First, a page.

In this case, Petitioner seeks relief pursuant to the holding of the United States Supreme Court in Johnson v. United States, __ U.S. __, 130 S.Ct. 1265 (2010), which held that a Florida battery statute that criminalized intentional striking, touching, and causing of bodily harm to another person was not a "violent felony" for purposes of § 924(e)(2)(B)(i). Johnson, 130 S.Ct. at 1269, 1273-1274. In so holding, the Court interpreted the "physical force" requirement in that statute as "violent force . capable of causing physical pain or injury to another person" and "strong physical force." Id. at 1271. Petitioner contends that he is actually innocent of the § 924(e) enhancement because he was sentenced for a non-existing offense, and could not have received more than ten years under the crime for which he was convicted.

Petitioner concedes that he has previously filed a § 2255 motion and he tried unsuccessfully to file a successive § 2255 motion. (Petition, at 9.) The fact that Petitioner has previously filed a § 2255 motion which was denied does not render such relief inadequate or ineffective. Aronson v. May, 85 S.Ct. at 5. Further, the fact that the Eleventh Circuit denied his request to file a second and successive motion does not render such relief inadequate and/or ineffective.

Moreover, Petitioner has failed to demonstrate that his claims qualify under the savings clause of section 2255 because his claims are not proper claims of "actual innocence." In Bousley v. United States, 523 U.S. 614 (1998), the Supreme Court explained that, "[t]o establish actual innocence, petitioner must demonstrate that, in light of all the evidence, it is more likely than not that no reasonable juror would have convicted him." Id. at 623 (internal quotation marks omitted). Petitioner bears the burden of proof on this issue by a preponderance of the evidence, and he must show not just that the evidence against him was weak, but that it was so weak that "no reasonable juror" would have convicted him. Lorentsen v. Hood, 223 F.3d 950, 954 (9th Cir. 2000).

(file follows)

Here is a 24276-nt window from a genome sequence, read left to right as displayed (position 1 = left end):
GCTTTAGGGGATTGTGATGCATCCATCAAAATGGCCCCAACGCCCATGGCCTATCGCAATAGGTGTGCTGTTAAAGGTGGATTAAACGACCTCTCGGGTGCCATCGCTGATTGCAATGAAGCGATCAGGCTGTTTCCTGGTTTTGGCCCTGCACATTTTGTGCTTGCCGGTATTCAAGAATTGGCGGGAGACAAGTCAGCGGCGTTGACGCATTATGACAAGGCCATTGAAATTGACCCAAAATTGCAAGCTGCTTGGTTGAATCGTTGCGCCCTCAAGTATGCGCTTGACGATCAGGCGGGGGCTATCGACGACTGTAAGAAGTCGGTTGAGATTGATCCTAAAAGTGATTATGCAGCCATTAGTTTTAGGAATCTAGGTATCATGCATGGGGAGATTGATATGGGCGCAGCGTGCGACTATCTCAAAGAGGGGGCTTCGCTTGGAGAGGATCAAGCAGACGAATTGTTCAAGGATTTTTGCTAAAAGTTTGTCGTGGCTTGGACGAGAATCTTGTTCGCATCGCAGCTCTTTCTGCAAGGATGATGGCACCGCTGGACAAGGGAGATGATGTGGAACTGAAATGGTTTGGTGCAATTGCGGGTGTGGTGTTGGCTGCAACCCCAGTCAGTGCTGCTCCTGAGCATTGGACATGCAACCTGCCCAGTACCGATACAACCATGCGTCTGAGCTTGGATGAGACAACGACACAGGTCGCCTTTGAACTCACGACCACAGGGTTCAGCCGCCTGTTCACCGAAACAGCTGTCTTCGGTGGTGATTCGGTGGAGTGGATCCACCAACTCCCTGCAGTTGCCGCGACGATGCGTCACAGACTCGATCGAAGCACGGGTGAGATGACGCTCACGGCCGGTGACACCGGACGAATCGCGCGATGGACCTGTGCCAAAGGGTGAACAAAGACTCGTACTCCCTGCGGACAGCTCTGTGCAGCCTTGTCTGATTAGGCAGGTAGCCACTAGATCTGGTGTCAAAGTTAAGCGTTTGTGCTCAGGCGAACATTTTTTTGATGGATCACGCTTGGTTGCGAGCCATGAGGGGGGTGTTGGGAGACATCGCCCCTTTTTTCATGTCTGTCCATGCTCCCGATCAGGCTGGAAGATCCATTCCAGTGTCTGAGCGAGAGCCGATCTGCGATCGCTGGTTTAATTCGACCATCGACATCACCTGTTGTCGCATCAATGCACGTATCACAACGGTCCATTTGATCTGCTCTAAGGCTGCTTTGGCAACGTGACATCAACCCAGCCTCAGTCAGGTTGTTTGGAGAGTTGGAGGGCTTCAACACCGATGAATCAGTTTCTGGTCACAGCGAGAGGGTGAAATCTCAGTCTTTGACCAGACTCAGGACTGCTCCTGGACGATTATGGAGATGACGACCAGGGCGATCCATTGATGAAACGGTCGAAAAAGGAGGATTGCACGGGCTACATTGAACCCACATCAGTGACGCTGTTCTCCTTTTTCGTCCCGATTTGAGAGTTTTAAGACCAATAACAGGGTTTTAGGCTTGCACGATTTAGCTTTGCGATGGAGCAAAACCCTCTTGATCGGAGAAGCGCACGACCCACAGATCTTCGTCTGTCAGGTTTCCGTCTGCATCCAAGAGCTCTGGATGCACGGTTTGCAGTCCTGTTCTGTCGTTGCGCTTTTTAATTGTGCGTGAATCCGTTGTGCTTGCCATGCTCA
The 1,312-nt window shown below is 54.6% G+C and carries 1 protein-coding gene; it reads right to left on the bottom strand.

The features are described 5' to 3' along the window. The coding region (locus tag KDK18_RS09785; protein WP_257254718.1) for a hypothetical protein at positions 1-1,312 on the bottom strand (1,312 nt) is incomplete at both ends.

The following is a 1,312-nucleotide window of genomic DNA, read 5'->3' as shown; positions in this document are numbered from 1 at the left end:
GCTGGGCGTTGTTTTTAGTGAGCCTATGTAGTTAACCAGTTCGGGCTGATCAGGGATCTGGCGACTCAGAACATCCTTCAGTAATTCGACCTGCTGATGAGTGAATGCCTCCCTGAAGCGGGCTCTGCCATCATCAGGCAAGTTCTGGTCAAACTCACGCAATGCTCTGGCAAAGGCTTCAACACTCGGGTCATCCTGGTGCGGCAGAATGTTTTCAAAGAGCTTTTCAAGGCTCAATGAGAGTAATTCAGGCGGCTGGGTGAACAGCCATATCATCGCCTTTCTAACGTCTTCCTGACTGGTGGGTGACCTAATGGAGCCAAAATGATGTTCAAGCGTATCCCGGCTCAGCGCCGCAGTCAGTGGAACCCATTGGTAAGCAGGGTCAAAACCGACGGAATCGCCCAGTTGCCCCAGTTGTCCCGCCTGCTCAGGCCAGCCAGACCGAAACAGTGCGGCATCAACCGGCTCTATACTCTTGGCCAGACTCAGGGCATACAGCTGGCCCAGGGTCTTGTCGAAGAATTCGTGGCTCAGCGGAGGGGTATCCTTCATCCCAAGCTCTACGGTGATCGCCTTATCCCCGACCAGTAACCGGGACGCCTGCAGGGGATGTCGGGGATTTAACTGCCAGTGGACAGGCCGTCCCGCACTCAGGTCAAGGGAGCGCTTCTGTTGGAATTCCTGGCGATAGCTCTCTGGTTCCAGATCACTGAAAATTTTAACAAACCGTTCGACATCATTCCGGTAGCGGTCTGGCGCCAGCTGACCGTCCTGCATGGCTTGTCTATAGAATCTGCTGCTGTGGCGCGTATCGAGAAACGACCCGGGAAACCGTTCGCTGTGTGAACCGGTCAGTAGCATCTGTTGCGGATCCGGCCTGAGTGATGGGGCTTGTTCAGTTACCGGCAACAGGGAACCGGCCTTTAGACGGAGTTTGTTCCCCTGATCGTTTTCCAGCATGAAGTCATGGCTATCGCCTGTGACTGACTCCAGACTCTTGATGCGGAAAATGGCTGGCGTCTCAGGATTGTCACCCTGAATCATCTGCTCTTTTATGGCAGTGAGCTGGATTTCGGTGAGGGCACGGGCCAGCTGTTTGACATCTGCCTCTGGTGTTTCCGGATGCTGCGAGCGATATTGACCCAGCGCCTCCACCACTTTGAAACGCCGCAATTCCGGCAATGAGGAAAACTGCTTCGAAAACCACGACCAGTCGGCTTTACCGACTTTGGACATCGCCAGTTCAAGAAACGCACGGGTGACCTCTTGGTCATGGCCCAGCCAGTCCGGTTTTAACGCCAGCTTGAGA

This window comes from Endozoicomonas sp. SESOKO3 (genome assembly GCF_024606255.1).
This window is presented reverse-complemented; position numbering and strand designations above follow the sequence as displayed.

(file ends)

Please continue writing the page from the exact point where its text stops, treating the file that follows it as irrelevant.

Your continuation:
In this case, Petitioner does not assert that he is factually innocent of the crime for which he was convicted. Rather, he claims that, for sentencing purposes, he does not have the requisite qualifying prior conviction which subjected him to mandatory enhancement. Petitioner's argument fails because it is a purely legal argument. Marrero v. Ives, 682 F.3d 1190, 1193 (9th Cir. 2012) (argument that petitioner was incorrectly treated as a career offender, is a purely legal claim that does not demonstrate factual innocence.) Under the savings clause Petitioner must demonstrate that he is factually innocent of the crime for which he has been convicted, not the sentence imposed. See Ivy v. Pontesso, 328 F.3d, 1057 1060 (9th Cir. 2003); Lorentsen, 223 F.3d at 954 (to establish jurisdiction under Section 2241, petitioner must allege that he is "'actually innocent' of the crime of conviction.") Based on the foregoing, the Court finds that Petitioner has not demonstrated Section 2255 constitutes an "inadequate or ineffective" remedy for raising his claims. Accordingly, Section 2241 is not the proper avenue for raising Petitioner's claims, and the petition should be dismissed for lack of jurisdiction.

Unless a circuit justice of judge issues a certificate of appealability, an appeal may not be taken to the Court of Appeals from the final order in a proceeding under section 28 U.S.C. § 2255. 28 U.S.C. § 2253(c)(1)(B); Hohn v. United States, 524 U.S. 236, 239-240 (1998). Appeal from a proceeding that is normally undertaken pursuant to 28 U.S.C. § 2241, but which is really a successive application under ...